Tuesday, February 11, 2014

What does food cost?

If you have tomatoes and beans in your backyard garden, you probably don't care about the calories in vs. calories out numbers. You'll spend perhaps a calorie or two for 10 calories in return, but nobody is really keeping score.

Historically, early farmers spent about 1 calorie for every 10 they harvested, more or less.

ONE IN >>> TEN OUT.  That's approximately where we started with the early crop cultivation.  Not a bad return for manual labor.

Since then, of course, we've made dramatic advances in science and technology.  You'd expect maybe ONE IN >>> ONE THOUSAND OUT????  Waaaay wrong.  How about TEN THOUSAND????  Nope, still way off.

Today we spend about 10 calories for every 1 calorie we harvest, and that's just for fuel.  It costs more to farm these days than we get in return.
That's TEN IN >>> ONE OUT.
The 10 calorie input is just the fuel we use.  Fuel for the tractors and trucks.

It doesn't count the cost of fertilizers, of irrigation, of seeds, and of labor.
Then there's the impact of soil leaching, forest area loss and impact on water management, chemical runoff, ground water contamination.  Then add the post-harvest processing that virtually all our products suffer, and transportation to the store, all of which adds to the ratio.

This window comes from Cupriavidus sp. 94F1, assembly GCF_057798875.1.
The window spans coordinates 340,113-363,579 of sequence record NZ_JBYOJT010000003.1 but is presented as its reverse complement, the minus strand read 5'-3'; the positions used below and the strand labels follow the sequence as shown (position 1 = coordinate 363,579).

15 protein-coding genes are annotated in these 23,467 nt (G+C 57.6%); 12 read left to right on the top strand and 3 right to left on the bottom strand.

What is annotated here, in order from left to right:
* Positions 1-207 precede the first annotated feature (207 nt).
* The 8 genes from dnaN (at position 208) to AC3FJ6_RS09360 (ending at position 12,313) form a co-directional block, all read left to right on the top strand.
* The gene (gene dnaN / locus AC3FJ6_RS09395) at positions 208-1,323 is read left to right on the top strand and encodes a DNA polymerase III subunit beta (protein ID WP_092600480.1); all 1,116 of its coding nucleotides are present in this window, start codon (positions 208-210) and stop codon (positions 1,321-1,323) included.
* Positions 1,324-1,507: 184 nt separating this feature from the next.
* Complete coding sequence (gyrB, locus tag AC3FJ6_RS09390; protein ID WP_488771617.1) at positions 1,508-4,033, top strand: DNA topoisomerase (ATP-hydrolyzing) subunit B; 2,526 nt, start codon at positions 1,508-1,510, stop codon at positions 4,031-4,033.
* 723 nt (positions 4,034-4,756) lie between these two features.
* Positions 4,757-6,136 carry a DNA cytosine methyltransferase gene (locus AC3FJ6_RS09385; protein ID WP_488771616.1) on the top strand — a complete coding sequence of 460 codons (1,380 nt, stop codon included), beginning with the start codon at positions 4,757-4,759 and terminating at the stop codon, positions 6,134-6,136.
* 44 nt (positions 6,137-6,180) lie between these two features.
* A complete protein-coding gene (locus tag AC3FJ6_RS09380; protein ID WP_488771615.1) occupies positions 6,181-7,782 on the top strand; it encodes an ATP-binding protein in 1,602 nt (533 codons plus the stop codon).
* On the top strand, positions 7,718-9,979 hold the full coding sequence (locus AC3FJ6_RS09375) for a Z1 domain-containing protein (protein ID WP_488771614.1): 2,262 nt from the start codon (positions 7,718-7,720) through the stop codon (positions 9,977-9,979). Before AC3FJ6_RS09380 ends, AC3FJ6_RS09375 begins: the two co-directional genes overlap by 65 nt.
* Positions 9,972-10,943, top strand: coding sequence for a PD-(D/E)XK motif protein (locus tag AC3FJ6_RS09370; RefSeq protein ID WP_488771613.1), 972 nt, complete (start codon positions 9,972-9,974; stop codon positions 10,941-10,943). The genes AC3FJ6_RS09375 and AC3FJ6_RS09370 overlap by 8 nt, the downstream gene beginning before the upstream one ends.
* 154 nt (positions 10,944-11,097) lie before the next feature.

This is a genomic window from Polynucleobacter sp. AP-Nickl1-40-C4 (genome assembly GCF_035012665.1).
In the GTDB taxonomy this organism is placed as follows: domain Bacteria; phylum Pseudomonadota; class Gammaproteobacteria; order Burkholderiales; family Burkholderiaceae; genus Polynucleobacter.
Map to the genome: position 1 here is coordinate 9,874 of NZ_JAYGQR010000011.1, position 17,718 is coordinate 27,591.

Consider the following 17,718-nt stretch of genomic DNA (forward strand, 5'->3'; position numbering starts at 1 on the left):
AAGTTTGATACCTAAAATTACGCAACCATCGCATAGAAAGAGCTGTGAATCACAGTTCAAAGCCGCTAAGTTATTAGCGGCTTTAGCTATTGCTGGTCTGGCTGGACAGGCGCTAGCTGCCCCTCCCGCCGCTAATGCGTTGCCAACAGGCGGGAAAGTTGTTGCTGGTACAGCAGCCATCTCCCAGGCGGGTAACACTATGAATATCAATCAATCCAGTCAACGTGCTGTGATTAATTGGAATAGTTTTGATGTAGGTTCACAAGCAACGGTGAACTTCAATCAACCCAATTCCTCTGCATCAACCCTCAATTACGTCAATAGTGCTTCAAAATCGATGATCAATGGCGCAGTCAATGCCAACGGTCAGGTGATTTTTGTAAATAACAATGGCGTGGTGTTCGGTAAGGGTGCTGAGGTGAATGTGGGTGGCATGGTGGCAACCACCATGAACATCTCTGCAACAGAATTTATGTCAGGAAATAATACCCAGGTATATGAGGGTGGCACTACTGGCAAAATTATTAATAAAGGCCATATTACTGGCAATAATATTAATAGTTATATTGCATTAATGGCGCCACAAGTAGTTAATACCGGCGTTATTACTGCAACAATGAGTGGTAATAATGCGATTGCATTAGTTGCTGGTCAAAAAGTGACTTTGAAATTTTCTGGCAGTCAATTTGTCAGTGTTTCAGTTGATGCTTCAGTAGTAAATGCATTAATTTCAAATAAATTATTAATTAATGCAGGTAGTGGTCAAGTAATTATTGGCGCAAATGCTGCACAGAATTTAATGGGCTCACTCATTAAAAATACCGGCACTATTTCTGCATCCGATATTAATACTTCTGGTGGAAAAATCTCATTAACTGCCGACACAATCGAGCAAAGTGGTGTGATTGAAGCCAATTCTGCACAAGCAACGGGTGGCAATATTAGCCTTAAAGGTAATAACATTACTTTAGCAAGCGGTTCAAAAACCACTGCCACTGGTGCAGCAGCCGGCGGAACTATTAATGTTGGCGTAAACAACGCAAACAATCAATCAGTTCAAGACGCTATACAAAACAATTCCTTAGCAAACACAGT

It's not news.  We've known for awhile that the real cost for our food was going up. We're getting away with it for now.

We're consuming resources that are becoming progressively more expensive and that won't be replaced, and we're fostering a consumption rate that's increasing exponentially. It's not the first time it has happened, of course.

A disturbing illustration of how it works is the classic bacteria and petri dish.  The bacteria will multiply because there's room and food, right up to the point where they poison themselves in their own deadly waste and die.

Tree huggers have warned us about this stuff.
Now there are dirt huggers doing the same.
Time for change?